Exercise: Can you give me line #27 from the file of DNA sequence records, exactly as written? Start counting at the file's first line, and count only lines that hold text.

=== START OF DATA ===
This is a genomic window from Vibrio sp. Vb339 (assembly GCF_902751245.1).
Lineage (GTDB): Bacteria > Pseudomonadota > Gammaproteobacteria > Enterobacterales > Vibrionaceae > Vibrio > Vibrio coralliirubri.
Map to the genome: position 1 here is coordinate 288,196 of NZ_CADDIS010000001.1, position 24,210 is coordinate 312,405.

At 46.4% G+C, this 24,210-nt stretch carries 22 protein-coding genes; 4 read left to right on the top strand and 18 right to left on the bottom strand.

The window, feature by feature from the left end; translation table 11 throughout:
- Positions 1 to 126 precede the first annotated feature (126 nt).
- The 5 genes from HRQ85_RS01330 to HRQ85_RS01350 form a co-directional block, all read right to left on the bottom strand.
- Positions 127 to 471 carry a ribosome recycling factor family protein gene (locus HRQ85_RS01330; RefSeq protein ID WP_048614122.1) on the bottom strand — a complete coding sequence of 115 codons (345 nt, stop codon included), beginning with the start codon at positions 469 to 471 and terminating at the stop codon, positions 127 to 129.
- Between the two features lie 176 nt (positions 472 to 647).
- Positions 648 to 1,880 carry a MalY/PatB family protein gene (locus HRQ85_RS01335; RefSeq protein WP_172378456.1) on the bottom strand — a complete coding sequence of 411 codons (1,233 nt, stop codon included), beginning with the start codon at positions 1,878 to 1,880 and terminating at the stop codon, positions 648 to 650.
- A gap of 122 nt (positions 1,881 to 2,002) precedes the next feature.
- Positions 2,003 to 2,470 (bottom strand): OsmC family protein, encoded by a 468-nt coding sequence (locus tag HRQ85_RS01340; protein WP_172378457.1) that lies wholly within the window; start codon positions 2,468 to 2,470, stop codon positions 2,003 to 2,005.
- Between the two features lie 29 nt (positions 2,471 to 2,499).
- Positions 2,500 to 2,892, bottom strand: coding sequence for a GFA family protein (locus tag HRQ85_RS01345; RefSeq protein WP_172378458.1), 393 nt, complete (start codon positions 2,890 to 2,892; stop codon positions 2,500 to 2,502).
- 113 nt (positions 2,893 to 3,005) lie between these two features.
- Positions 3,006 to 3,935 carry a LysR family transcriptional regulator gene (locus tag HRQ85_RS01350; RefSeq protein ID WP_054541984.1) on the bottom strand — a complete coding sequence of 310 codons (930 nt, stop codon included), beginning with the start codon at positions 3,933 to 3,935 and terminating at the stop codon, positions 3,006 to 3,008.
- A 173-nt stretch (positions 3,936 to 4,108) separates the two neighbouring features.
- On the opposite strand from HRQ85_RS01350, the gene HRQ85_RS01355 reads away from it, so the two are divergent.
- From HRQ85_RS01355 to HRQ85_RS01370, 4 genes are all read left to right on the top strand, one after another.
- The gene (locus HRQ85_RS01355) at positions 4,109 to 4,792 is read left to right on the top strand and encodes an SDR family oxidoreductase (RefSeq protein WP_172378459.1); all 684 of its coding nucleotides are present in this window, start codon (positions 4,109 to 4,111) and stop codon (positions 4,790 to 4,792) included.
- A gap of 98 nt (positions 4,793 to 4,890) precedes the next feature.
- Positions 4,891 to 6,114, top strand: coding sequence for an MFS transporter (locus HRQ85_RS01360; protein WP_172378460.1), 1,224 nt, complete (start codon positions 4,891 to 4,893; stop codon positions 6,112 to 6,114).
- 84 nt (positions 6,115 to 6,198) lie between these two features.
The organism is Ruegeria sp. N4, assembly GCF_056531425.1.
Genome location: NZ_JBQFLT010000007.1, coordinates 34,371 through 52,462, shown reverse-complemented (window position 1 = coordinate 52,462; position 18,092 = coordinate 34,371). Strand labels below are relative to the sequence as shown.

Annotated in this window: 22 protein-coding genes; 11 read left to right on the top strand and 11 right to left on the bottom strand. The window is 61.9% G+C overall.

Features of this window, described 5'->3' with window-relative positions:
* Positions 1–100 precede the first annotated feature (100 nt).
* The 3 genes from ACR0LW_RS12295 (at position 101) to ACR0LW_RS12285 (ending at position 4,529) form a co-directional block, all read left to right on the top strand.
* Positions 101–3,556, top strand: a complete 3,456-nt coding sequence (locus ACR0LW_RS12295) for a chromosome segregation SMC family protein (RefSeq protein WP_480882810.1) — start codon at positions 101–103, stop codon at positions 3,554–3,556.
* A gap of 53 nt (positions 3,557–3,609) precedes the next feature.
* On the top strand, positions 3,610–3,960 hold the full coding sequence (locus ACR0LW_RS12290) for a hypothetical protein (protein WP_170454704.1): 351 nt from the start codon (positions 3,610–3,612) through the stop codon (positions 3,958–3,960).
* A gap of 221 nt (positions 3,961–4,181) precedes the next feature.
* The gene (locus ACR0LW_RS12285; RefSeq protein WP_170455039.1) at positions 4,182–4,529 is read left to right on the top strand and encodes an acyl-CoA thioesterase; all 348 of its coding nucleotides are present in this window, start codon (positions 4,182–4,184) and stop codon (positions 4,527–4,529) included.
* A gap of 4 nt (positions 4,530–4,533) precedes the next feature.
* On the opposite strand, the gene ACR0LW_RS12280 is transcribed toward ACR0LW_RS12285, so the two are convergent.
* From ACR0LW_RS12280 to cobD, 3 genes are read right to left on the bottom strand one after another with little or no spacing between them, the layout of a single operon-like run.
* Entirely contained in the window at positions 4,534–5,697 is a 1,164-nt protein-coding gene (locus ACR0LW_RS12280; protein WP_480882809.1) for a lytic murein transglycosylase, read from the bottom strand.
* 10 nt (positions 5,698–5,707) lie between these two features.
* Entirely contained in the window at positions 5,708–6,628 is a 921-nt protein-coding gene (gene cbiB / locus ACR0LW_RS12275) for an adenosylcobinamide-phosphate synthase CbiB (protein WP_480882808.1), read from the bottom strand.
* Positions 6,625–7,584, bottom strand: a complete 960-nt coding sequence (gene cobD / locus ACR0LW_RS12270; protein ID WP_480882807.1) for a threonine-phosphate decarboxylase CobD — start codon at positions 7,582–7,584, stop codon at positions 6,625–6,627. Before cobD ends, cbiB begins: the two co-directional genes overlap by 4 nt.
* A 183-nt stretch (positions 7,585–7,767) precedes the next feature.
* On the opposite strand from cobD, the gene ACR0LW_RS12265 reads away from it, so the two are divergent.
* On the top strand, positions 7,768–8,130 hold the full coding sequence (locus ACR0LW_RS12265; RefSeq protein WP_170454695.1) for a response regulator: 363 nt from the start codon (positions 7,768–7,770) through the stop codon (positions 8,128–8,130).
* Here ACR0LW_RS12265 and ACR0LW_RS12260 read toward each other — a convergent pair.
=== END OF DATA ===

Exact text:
Features of this window, described 5'->3' with window-relative positions: